The opinion of the court was delivered by: PRATT
MEMORANDUM AND ORDER GEORGE C. PRATT, District Judge.
By motion argued December 3, 1976 plaintiff seeks to enjoin the Deputy Attorney General of the State of New York, Charles J. Hynes, from enforcing a subpoena duces tecum issued pursuant to N.Y. Executive Law § 63(8). Plaintiffs' motion for a preliminary injunction is denied.
Defendant, the Special State Prosecutor for Nursing Homes, has attempted to obtain, by means of a subpoena duces tecum issued to the personal accountant of the plaintiffs, the joint tax returns filed by them for the year 1974. Plaintiffs seek a declaration that the subpoena is violative of their rights to privacy and to be free from compulsory self-incrimination, and that it contravenes the federally recognized privilege prohibiting the disclosure of tax returns. Moreover, plaintiffs by this instant motion make application for preliminary relief restraining the Special Prosecutor from seeking to enforce the subject subpoena and from issuing additional subpoenas seeking the production of plaintiffs' joint tax returns.
Relying primarily upon the dissent of Judge Chambers in Heathman v. U.S. District Court, 503 F.2d 1032 (C.A.9 1974), plaintiff urges that the Internal Revenue Code (IRC) §§ 6103 and 7213 proscribes disclosure of plaintiffs' tax returns to the Special Prosecutor. Plaintiff concedes, however, that the Heathman majority found that IRC sections 6103(a)(2) and 7213(a), which restrict the publicity of tax returns and the disclosure of information as to persons filing income tax returns, do not make copies of tax returns totally privileged, since the restriction applies only to the dissemination of tax returns by the government. 503 F.2d at 1035. Accepting this majority view, the copy of plaintiffs' tax return in the possession of their accountant is not privileged.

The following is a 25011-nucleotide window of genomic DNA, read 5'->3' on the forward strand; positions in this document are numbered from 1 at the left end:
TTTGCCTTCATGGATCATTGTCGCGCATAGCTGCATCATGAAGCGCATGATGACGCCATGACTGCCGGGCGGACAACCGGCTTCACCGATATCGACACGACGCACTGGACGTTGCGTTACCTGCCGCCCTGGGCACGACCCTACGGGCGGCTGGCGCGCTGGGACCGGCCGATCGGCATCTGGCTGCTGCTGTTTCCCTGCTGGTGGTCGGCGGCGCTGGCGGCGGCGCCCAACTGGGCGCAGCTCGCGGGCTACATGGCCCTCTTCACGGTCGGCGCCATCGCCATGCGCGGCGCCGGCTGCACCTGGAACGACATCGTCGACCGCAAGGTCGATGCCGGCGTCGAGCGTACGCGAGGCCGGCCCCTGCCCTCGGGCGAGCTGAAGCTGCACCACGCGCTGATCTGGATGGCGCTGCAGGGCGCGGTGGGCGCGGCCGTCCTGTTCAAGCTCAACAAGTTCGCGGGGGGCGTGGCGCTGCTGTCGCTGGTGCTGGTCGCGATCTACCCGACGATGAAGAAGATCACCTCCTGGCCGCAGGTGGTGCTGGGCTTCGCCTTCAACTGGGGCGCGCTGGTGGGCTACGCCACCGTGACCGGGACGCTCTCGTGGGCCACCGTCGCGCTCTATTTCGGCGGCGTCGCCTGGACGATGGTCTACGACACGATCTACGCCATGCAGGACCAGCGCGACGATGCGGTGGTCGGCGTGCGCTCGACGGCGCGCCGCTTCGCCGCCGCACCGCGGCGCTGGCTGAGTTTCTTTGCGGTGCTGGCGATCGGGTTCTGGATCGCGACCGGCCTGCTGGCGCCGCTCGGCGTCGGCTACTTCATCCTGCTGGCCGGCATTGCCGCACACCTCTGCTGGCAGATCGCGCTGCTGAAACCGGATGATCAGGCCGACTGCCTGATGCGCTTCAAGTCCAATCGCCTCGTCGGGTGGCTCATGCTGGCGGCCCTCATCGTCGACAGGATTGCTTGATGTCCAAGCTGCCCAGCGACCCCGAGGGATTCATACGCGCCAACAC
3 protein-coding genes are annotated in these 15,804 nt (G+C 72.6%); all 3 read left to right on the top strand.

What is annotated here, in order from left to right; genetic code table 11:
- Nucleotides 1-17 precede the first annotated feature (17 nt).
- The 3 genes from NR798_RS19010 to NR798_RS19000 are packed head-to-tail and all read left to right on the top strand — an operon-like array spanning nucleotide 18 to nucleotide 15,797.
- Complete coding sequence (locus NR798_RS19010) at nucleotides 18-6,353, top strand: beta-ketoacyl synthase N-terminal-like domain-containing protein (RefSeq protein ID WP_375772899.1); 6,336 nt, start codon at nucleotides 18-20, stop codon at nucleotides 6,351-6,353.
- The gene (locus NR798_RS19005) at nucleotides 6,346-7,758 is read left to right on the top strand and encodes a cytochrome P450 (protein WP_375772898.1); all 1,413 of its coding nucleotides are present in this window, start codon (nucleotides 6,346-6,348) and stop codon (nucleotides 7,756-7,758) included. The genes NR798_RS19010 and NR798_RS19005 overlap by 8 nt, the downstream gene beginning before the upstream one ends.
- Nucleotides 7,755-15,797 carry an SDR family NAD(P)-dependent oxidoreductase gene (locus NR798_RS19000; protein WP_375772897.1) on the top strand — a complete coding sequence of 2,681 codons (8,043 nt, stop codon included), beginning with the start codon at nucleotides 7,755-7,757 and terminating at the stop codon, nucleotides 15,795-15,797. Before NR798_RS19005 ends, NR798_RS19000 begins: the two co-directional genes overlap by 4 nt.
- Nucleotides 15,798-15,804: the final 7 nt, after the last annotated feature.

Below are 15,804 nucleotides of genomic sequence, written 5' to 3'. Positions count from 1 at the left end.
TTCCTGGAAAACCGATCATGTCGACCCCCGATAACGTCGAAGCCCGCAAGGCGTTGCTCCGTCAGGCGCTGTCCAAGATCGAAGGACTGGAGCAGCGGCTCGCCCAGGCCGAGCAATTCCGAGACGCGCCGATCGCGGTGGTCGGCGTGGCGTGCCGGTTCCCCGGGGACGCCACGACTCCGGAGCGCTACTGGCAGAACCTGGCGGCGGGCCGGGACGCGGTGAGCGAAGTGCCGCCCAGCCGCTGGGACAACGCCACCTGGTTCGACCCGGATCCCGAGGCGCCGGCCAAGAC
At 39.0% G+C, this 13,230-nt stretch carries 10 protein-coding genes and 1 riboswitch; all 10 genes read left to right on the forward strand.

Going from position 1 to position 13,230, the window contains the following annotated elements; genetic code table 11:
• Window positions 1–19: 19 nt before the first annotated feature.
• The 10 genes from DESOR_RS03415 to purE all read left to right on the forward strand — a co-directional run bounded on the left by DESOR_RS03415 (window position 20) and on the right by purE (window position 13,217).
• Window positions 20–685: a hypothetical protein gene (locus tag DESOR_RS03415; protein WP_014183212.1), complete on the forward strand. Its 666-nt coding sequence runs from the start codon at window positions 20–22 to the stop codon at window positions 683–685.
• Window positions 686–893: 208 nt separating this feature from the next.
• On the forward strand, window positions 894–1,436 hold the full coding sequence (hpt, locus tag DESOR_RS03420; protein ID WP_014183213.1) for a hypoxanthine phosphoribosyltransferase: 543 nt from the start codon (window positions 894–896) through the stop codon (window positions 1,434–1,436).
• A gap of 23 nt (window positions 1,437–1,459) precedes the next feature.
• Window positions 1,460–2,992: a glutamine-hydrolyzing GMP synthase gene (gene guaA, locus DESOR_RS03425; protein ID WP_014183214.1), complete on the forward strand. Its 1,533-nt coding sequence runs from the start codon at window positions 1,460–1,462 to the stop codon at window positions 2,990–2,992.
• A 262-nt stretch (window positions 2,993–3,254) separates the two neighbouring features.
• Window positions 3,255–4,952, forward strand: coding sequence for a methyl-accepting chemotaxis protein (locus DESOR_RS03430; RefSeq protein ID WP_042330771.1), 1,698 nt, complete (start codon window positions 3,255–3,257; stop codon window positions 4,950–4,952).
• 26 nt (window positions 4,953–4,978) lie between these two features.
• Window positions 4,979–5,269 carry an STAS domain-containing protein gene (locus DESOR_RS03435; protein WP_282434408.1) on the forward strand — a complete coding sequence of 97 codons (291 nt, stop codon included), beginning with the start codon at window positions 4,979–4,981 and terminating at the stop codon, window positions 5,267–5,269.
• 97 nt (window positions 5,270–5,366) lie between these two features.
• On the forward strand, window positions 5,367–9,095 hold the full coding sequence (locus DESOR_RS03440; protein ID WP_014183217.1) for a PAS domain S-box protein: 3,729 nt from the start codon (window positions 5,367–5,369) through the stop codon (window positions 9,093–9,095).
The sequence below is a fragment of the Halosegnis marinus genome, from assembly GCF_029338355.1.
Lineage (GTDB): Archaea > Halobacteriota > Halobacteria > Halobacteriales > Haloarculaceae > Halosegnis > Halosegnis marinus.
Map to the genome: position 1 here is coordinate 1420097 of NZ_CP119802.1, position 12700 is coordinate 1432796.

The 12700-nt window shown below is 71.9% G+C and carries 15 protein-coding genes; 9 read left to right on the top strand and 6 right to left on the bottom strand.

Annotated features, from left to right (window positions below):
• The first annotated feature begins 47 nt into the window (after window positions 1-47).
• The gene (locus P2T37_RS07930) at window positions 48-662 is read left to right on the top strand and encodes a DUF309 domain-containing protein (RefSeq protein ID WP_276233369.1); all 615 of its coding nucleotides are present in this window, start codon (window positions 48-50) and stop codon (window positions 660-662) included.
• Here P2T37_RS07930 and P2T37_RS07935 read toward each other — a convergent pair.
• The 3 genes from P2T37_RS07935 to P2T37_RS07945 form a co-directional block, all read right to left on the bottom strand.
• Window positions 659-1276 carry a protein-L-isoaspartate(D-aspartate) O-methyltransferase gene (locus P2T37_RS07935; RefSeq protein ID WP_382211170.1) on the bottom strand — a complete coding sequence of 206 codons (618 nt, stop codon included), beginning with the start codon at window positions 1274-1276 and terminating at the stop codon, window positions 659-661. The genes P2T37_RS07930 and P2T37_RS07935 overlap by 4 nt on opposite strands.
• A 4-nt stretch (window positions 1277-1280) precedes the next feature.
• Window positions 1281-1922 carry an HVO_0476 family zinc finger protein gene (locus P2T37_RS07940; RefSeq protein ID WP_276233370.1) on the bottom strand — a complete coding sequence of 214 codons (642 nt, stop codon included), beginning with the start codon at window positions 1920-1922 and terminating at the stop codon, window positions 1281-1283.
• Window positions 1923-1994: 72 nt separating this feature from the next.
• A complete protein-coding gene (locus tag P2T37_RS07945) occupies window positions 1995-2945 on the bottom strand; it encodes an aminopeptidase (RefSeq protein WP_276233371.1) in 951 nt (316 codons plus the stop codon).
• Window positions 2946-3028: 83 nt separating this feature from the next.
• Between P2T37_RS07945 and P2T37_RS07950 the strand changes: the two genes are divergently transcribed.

In joining with Judge Chambers' dissenting view, plaintiffs point to his discussion of St. Regis Paper Co. v. United States, 368 U.S. 208, 82 S. Ct. 289, 7 L. Ed. 2d 240 (1961), which held that a similar restriction on government dissemination of census data did not apply to copies of census reports retained by the reporting party. Since "Congress quickly overruled the decision by amending § 9 to provide that copies of census reports retained by individuals are immune from legal process and inadmissible as evidence without the reporting party's consent," 503 F.2d at 1036, the dissent argues, the same policy of recognizing the adverse effect discovery may have on the Census Bureau's ability to gather complete and accurate data, should also be applied to the Internal Revenue Service's ability to gather complete and accurate tax returns.
The argument fails, however, since it was Congress and not the courts that determined the census data should be privileged. Similarly here, it is for Congress and not the courts to weigh the competing public considerations and to determine the national policy on discovery of copies of tax returns which are in the possession of private citizens. To date, Congress has not seen fit, as it did in St. Regis, to disturb the Heathman holding, nor does this court.
The Heathman decision is helpful as well in determining the constitutional claims of the plaintiffs since there, as here, the parties also argued
that the discovery of their copies of their tax returns violates their right of privacy and their right to be free from unreasonable search and seizures. * * * There is no merit in these constitutional claims. See Couch v. United States, 1973, 409 U.S. 322, 93 S. Ct. 611, 34 L. Ed. 2d 548, 503 F.2d at 1035.
Finally, in Couch v. United States, supra, the Supreme Court held that a taxpayer's fifth amendment privilege against self-in-crimination does not bar production of records by one's accountant. See also Fisher v. United States, 425 U.S. 391, 96 S. Ct. 1569, 48 L. Ed. 2d 39 (1976). Nor can the accountant himself claim a fifth amendment privilege for a copy of a document whose original he voluntarily prepared and forwarded to the Internal Revenue Service.
Accordingly, plaintiff has shown neither the probable success on the merits nor the serious, difficult questions going to the merits required for threshold consideration of preliminary relief, see Gresham v. Chambers, 501 F.2d 687 (C.A.2 1974); Sonesta International Hotels Corp. v. Wellington Associates, 483 F.2d 247 (C.A.2 1973). The motion for a preliminary injunction is therefore denied.
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